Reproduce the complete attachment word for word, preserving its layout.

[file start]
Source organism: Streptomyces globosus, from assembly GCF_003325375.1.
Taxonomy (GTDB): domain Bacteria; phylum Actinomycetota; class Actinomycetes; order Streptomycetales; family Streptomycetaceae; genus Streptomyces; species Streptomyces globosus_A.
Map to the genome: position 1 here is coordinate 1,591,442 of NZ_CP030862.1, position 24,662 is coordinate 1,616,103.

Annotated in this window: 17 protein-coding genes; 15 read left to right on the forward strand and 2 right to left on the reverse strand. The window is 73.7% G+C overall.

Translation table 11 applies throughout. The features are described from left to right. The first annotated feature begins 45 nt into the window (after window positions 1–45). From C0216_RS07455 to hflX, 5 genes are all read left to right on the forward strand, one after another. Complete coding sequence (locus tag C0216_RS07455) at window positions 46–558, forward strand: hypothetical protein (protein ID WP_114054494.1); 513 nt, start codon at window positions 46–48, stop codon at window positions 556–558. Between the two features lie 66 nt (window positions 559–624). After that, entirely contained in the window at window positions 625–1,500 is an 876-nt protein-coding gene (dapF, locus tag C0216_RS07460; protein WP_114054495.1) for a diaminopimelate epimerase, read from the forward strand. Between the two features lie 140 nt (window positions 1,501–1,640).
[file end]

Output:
Source organism: Streptomyces globosus, from assembly GCF_003325375.1.
Taxonomy (GTDB): domain Bacteria; phylum Actinomycetota; class Actinomycetes; order Streptomycetales; family Streptomycetaceae; genus Streptomyces; species Streptomyces globosus_A.
Map to the genome: position 1 here is coordinate 1,591,442 of NZ_CP030862.1, position 24,662 is coordinate 1,616,103.

Annotated in this window: 17 protein-coding genes; 15 read left to right on the forward strand and 2 right to left on the reverse strand. The window is 73.7% G+C overall.

Translation table 11 applies throughout. The features are described from left to right. The first annotated feature begins 45 nt into the window (after window positions 1–45). From C0216_RS07455 to hflX, 5 genes are all read left to right on the forward strand, one after another. Complete coding sequence (locus tag C0216_RS07455) at window positions 46–558, forward strand: hypothetical protein (protein ID WP_114054494.1); 513 nt, start codon at window positions 46–48, stop codon at window positions 556–558. Between the two features lie 66 nt (window positions 559–624). After that, entirely contained in the window at window positions 625–1,500 is an 876-nt protein-coding gene (dapF, locus tag C0216_RS07460; protein WP_114054495.1) for a diaminopimelate epimerase, read from the forward strand. Between the two features lie 140 nt (window positions 1,501–1,640).